Following the old rules…

Mar 16th, 2010 Posted in Culture | no comment »

In Traditional Chinese culture, people used to celebrate New Year for the first month of the year. During this whole month, I assume people would enjoy big feasts with various dishes and tastes, sharing happiness with family and friends, for they have worked hard for the past year, and it is the moment to celebrate and wait for the sign of the Spring, when everything on earth is revived, and that means a brand new beginning. Read the rest of this entry »

Another Tea Tip=)

Mar 15th, 2010 Posted in Culture | 4 comments »

 We went to visit my husband’s uncle for the weekend, was a bit nervous since I’ve never met his uncle’s family. The last time when my husband saw them was like ten years ago, no wonder he couldn’t recognize none of his cousins when they hug us at the front door. We were invited for a short conversation with the whole family. Tea, of course is a very important part in Chinese Culture when chatting with the guests. As a new member to my husband’s family, especially for the very first time meeting a senior or an elder, pouring tea for him or her is considered as a symbol of respect. I was a bit embarrassed when I everyone was watching me poured tea in cups. I was told that it would be rude if pour tea in a full cup, so I stopped by the 3/4 from the edge. I have to say that Tea in Chinese Culture is a very attentive subject. Especially when having tea with elders, I have to pour tea for them whenever their cup becomes almost empty. I can imagine is a tough job for someone new to the culture…but when you get used to it, it will become fairly easy. =) Read the rest of this entry »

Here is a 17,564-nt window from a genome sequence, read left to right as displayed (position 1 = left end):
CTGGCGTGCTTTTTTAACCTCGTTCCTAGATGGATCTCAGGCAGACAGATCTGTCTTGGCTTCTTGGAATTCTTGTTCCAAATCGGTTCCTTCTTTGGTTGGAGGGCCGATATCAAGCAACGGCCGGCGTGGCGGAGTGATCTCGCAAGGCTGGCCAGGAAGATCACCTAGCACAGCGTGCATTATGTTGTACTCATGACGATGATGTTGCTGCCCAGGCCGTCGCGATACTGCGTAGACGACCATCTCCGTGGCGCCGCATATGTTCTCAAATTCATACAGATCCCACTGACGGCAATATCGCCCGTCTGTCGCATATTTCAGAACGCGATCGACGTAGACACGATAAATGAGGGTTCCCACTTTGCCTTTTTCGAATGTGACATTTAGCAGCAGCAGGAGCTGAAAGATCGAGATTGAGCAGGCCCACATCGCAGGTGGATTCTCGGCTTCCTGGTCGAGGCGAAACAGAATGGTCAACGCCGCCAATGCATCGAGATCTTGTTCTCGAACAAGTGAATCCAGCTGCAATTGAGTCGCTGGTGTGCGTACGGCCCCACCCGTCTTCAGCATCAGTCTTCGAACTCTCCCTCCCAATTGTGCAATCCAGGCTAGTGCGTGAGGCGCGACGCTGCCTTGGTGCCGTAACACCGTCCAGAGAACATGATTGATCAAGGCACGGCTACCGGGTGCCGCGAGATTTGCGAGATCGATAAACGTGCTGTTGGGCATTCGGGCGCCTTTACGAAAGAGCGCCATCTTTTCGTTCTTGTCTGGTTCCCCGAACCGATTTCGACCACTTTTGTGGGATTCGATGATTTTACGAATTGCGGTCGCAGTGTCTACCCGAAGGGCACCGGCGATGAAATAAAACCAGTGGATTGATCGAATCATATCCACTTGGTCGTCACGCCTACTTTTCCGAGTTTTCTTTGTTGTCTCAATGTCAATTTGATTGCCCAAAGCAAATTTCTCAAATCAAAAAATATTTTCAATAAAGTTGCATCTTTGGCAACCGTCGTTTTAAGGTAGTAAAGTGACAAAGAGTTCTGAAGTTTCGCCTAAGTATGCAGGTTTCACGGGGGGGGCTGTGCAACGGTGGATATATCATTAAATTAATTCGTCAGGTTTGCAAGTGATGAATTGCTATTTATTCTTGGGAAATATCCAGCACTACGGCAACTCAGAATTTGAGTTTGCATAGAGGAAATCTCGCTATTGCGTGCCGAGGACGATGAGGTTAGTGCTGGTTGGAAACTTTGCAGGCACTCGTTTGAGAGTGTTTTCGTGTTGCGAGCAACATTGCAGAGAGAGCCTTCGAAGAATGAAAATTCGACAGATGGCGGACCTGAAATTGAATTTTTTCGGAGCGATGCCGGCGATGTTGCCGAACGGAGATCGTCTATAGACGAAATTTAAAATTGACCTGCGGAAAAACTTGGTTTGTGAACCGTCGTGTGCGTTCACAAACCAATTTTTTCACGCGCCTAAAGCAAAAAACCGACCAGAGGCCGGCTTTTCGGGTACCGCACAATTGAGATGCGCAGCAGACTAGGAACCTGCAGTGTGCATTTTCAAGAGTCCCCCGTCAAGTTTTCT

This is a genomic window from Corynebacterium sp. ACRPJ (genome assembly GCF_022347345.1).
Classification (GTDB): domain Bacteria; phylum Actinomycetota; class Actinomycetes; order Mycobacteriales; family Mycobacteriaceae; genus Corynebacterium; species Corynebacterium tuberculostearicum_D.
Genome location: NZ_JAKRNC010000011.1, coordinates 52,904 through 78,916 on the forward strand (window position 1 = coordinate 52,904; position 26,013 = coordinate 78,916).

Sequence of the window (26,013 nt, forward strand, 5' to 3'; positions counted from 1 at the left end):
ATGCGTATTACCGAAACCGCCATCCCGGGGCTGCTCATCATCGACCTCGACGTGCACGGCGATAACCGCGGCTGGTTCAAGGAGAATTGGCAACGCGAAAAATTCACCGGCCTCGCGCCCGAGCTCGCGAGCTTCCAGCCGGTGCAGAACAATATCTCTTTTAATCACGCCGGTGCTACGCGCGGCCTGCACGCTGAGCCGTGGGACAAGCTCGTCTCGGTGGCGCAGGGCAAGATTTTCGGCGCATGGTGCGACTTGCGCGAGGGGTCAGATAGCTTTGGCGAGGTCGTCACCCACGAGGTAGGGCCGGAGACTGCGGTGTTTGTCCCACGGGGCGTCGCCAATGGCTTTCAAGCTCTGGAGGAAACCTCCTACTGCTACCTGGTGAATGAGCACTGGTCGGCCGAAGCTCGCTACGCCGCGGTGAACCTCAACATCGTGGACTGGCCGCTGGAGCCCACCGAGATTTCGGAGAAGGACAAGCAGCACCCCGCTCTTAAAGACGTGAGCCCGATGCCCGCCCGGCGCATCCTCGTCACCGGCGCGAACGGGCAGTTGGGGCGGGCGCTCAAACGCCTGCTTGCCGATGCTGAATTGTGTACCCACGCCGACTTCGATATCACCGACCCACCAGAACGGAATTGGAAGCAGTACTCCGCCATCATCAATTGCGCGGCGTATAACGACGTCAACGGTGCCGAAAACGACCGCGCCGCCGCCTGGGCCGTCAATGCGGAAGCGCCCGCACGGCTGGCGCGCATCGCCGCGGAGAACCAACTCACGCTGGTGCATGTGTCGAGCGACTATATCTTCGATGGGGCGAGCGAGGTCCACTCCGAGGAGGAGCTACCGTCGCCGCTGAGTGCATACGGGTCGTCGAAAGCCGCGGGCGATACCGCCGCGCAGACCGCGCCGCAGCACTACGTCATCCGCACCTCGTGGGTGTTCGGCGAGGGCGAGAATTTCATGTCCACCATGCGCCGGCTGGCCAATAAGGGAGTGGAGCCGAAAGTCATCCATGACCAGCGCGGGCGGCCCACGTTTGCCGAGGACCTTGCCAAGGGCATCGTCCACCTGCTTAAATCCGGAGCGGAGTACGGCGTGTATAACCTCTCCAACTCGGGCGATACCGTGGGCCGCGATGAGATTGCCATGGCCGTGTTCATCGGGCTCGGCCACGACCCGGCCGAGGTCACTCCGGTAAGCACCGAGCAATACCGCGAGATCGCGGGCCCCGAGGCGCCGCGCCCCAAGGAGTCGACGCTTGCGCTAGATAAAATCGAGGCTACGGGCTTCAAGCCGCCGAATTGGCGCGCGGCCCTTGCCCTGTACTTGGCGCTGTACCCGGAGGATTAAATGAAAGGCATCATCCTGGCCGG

Can’t Live without A Car?

Mar 11th, 2010 Posted in Culture | 2 comments »

Every time I think of having to drive for almost two hours to commute back and forth to work every day, I already feel so tired and reluctant to do it. At first, it seems cool and fun to drive between two cities, but after a while you just start to feel the pain, and the torture continues. Especially during rush hours when the traffic is extremely bad, it is the worst. Not that I didn’t think of taking public transportation but it is almost impossible because it can waste relatively more time than driving to get to my destination. Of course there are public transportation systems. In big cities, public transportation is well-built and convenient, and people depend on it. Small cities or suburbs also have public transportation systems, but they are not really considered convenient – 30 minutes, or even an hour, a bus, and it may stop running after 7 pm or earlier. Not to mention that there are places where public transportation is totally unavailable. Read the rest of this entry »